The UK is one of the most nature-depleted countries in the world with about half of its biodiversity left.

UK to Accelerate Towards an Ecological Recession

The country may not have enough biodiversity – the variety of plant and animal life – to prevent an ecological meltdown, researchers said.

It has just 53% of biodiversity left, well below the global average of 75%, according to the Natural History Museum.

Both figures are below the 90% level that experts believe is needed to prevent the world from tipping into an “ecological recession”.

Ecological recession could lead to a future in which ecosystems do not have enough biodiversity to function well, leading to crop failures and infestations that could cause shortages in food, energy and materials.

“Much of the world has lost a large amount of its natural biodiversity,” said Dr Adriana De Palma from the Natural History Museum.

“Those systems have lost enough biodiversity to mean that we have to be careful about relying on them functioning in the way that we need them to.”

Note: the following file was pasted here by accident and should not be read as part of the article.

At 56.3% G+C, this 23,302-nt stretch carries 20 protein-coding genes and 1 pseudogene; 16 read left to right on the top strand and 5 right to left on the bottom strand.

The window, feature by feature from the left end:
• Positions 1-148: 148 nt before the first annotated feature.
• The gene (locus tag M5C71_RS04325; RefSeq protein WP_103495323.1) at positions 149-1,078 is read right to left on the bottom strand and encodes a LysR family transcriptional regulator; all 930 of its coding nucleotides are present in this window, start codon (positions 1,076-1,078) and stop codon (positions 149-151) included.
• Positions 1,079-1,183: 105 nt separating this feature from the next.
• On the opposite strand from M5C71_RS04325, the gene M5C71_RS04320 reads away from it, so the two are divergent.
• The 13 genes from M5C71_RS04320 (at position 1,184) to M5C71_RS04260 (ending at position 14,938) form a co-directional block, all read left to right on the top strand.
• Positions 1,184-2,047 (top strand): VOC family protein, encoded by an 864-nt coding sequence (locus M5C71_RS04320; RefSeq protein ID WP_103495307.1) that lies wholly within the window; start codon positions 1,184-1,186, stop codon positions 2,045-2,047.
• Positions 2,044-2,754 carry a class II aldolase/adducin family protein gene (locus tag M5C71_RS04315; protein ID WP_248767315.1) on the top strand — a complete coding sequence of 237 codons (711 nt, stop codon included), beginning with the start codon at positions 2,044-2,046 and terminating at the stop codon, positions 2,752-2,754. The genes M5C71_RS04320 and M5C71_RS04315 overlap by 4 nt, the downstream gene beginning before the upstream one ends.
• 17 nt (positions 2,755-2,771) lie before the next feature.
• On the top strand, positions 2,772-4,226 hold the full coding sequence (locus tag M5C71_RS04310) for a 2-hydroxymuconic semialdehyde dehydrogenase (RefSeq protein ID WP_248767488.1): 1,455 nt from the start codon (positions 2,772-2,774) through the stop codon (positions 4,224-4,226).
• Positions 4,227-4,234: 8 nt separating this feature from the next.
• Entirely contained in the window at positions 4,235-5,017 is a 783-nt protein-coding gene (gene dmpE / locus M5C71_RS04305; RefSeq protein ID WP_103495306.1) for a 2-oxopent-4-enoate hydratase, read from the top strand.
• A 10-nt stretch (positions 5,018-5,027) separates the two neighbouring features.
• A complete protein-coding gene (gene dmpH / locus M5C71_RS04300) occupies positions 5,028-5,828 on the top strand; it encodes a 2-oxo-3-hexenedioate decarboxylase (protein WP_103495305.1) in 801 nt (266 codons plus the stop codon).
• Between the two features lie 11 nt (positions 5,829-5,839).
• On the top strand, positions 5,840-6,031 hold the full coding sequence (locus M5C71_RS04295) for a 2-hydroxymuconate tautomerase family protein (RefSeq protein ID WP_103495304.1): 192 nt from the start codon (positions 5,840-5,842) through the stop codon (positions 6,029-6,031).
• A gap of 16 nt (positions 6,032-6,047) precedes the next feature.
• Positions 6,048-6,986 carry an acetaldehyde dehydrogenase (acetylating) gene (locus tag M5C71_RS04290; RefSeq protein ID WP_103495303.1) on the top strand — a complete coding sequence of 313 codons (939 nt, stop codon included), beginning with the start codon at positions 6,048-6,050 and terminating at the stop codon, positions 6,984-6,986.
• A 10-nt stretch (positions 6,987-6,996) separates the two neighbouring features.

Researchers at the museum developed the Biodiversity Intactness Index (BII), which measures the percentage of nature that remains in an area.

The UK’s 53% BII is in the bottom 10% of the world’s countries and last among the G7 group of nations.

A lot of the damage to nature is linked to the industrial revolution, said Professor Andy Purvis, from the Natural History’s life sciences department.

He said: “That mechanised the destruction of nature to an extent, converting it into goods for profits.”

Prof Purvis said he hopes the UK will not just rely on “offshoring biodiversity damage to other places”.

The Natural History Museum hopes its research will help global leaders next week when they meet for the UN Biodiversity Conference, known as COP15.

The conference, hosted by China, will take place online on October 11-15. A second meeting will be held in Kunming city in spring next year.

Leaders will try to agree new goals over the next 10 years.

None of the world’s last targets for protecting wildlife, which were set in Aichi, Japan, in 2010, were met.

“This is our last best chance for a sustainable future,” Prof Purvis said of COP15.

He continued: “Stopping further damage to the planet requires big change, but we can do it if we act now, together.

“Muddling through as we currently are doing is nowhere near enough to halt, let alone reverse, the ongoing worldwide decline in biodiversity.”

Originally published by ITV

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